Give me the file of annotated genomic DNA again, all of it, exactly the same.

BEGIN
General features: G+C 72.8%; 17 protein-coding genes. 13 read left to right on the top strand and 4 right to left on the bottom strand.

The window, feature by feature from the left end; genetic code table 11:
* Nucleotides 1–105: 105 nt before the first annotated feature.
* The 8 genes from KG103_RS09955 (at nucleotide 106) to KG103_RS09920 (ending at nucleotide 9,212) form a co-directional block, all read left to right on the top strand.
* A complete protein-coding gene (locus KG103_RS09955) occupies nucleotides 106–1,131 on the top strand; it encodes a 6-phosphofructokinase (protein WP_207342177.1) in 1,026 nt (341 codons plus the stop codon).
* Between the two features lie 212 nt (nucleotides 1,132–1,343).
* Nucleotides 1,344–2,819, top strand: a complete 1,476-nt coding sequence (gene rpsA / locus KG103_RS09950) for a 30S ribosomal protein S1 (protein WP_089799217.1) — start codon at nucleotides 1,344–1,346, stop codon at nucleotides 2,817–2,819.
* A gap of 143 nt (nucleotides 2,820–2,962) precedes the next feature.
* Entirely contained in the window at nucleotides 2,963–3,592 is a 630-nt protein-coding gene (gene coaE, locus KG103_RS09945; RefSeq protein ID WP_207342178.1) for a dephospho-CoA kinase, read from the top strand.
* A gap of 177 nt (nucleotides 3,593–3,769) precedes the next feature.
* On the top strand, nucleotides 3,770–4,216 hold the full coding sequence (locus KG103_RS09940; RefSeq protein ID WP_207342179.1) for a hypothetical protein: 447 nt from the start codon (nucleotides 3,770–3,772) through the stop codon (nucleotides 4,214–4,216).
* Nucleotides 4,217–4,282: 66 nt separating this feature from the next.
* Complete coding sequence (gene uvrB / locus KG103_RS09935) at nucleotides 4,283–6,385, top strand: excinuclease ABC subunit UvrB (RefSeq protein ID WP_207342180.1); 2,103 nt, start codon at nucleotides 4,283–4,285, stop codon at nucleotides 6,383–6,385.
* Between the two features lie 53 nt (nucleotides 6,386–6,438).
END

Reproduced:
General features: G+C 72.8%; 17 protein-coding genes. 13 read left to right on the top strand and 4 right to left on the bottom strand.

The window, feature by feature from the left end; genetic code table 11:
* Nucleotides 1–105: 105 nt before the first annotated feature.
* The 8 genes from KG103_RS09955 (at nucleotide 106) to KG103_RS09920 (ending at nucleotide 9,212) form a co-directional block, all read left to right on the top strand.
* A complete protein-coding gene (locus KG103_RS09955) occupies nucleotides 106–1,131 on the top strand; it encodes a 6-phosphofructokinase (protein WP_207342177.1) in 1,026 nt (341 codons plus the stop codon).
* Between the two features lie 212 nt (nucleotides 1,132–1,343).
* Nucleotides 1,344–2,819, top strand: a complete 1,476-nt coding sequence (gene rpsA / locus KG103_RS09950) for a 30S ribosomal protein S1 (protein WP_089799217.1) — start codon at nucleotides 1,344–1,346, stop codon at nucleotides 2,817–2,819.
* A gap of 143 nt (nucleotides 2,820–2,962) precedes the next feature.
* Entirely contained in the window at nucleotides 2,963–3,592 is a 630-nt protein-coding gene (gene coaE, locus KG103_RS09945; RefSeq protein ID WP_207342178.1) for a dephospho-CoA kinase, read from the top strand.
* A gap of 177 nt (nucleotides 3,593–3,769) precedes the next feature.
* On the top strand, nucleotides 3,770–4,216 hold the full coding sequence (locus KG103_RS09940; RefSeq protein ID WP_207342179.1) for a hypothetical protein: 447 nt from the start codon (nucleotides 3,770–3,772) through the stop codon (nucleotides 4,214–4,216).
* Nucleotides 4,217–4,282: 66 nt separating this feature from the next.
* Complete coding sequence (gene uvrB / locus KG103_RS09935) at nucleotides 4,283–6,385, top strand: excinuclease ABC subunit UvrB (RefSeq protein ID WP_207342180.1); 2,103 nt, start codon at nucleotides 4,283–4,285, stop codon at nucleotides 6,383–6,385.
* Between the two features lie 53 nt (nucleotides 6,386–6,438).